AC3D file format
The AC3D file format is the native file format used by the AC3D modelling software, and is the best supported file format for 3D models in FlightGear. The file format specification has been made available  by the software developer. These files contain meshes, UV-mappings, texture paths and material definitions. It's ASCII text and easy to edit via scripts or, to some extent, by hand.
Usage with other applications
See Howto: Working with the AC3D file format in Blender for the main article about this subject.
Blender is a free and powerful 3D editor. While Blender dropped built-in support for the AC3D file format after version 2.5, third-party add-ons have been developed to maintain support for the file format.
Open Scenegraph Library
osgviewer demo in the Open Scenegraph Library is very useful for quickly looking at models.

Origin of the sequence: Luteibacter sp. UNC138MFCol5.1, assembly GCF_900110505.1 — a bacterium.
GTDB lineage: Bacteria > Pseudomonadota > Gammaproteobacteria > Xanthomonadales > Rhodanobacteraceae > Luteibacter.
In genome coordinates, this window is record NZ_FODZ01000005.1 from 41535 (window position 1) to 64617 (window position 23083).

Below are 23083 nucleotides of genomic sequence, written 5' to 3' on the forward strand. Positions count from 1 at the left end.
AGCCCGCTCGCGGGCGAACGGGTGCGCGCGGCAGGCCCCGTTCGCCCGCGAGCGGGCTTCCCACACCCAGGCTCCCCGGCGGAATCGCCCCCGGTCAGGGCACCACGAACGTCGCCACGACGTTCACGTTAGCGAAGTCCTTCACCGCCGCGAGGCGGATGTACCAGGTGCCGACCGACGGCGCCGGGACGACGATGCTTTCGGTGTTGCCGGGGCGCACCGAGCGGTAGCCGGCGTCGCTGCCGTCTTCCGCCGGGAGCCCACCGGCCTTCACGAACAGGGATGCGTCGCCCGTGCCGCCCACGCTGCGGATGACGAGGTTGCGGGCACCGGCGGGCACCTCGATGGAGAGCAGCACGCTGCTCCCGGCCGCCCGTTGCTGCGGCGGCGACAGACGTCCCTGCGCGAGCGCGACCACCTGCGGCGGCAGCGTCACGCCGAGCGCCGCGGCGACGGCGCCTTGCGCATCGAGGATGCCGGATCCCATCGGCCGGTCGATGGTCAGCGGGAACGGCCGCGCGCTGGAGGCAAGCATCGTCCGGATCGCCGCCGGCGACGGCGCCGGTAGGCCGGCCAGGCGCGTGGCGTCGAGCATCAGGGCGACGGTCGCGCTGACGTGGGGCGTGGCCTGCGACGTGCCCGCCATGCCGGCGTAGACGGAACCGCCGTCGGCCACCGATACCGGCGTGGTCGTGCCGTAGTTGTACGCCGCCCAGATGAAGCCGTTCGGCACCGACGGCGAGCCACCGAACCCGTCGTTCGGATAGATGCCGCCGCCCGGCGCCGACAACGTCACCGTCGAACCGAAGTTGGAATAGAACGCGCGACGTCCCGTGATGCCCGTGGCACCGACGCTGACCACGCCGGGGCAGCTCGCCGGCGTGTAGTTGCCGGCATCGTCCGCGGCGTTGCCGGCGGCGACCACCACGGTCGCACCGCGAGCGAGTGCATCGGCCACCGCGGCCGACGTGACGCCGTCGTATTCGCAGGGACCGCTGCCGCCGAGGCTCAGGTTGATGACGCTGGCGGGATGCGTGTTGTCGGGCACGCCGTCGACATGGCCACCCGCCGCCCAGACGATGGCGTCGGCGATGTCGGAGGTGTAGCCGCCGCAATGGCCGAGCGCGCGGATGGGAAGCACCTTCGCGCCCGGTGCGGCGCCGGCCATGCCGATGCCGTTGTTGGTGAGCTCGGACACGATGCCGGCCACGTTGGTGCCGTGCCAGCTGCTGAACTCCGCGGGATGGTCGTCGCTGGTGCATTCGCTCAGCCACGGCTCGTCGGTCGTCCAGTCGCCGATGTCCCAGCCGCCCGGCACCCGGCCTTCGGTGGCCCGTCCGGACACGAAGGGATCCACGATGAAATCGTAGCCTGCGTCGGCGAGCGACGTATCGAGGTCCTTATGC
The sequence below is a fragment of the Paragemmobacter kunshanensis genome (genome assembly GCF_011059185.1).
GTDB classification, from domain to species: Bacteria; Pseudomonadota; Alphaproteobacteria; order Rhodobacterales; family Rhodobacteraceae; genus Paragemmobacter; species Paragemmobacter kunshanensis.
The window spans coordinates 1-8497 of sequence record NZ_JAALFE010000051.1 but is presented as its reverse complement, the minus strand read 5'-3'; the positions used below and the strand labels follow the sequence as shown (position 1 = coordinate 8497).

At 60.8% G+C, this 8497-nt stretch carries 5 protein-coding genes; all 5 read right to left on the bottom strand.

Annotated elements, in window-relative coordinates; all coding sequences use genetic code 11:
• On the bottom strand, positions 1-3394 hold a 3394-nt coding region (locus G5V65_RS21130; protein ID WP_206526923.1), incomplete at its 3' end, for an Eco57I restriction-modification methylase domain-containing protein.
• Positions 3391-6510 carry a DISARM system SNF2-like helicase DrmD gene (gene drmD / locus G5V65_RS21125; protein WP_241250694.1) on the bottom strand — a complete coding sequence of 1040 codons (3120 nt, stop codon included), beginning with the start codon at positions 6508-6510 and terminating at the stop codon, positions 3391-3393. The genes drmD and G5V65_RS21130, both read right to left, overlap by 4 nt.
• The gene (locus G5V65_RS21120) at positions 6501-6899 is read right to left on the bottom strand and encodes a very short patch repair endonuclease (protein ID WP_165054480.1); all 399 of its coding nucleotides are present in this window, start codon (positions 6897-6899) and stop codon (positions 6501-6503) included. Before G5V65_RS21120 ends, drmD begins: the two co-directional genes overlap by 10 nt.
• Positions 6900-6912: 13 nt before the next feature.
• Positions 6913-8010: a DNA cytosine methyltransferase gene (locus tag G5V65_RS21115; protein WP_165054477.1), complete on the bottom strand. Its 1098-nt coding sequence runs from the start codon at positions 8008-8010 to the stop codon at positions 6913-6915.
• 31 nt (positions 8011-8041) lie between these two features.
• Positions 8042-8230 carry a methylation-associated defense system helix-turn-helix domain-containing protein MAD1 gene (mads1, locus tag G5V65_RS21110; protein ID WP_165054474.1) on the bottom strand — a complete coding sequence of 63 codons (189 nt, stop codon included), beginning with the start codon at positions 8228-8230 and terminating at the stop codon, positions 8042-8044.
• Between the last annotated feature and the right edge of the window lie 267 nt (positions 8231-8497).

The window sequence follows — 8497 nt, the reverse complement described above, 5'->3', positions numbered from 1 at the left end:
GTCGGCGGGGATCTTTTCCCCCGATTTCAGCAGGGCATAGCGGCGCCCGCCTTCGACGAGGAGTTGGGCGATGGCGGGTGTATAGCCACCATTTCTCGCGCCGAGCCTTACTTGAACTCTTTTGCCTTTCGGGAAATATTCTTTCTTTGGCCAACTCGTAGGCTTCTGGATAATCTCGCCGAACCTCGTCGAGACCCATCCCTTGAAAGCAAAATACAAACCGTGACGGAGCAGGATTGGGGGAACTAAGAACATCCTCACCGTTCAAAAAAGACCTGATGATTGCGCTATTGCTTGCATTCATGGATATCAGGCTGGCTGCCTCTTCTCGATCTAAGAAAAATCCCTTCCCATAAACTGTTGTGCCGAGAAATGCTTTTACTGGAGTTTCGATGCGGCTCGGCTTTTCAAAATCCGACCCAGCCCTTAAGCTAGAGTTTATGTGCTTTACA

PrettyPoly (ppe) is an unmaintained object editor that uses the same graphics library as FlightGear (plib). This has the advantage that objects look very much like in FlightGear (minus shader effects and shadows). Compiling ppe may be a challenge, though, and it's only useful for viewing, but hardly for editing objects.
This is a converter for all plib supported 3D formats and comes with FlightGear (see
utils/Modeller/3dconvert.cxx). It can read and write
*.ac files, but a written file may lack UV mapping or have other defects.
When you open an AC file in a text editor, you will see a number of material lines like this:
MATERIAL "default" rgb 0.5 0.5 0.5 amb 0.4 0.4 0.4 emis 0 0 0 spec 0.2 0.2 0.2 shi 128 trans 0
This line defines the material default for all poly structures that use this material. It is the default color of
.ac files produced by the SketchUp to AC3D exporter.
We will now go through that line bit by bit:
rgb 0.5 0.5 0.5
- Color: This material is medium grey. Red Green Blue (of which the color is composed) are all medium strong.
rgb 0 0 0is black,
rgb 1 1 1is white. Mix to your needs. In the example to the right, red and green make yellow. (More examples here. Those RGB values can go from 0 to 255, so divide by 255 to get the value appropriate for AC files.)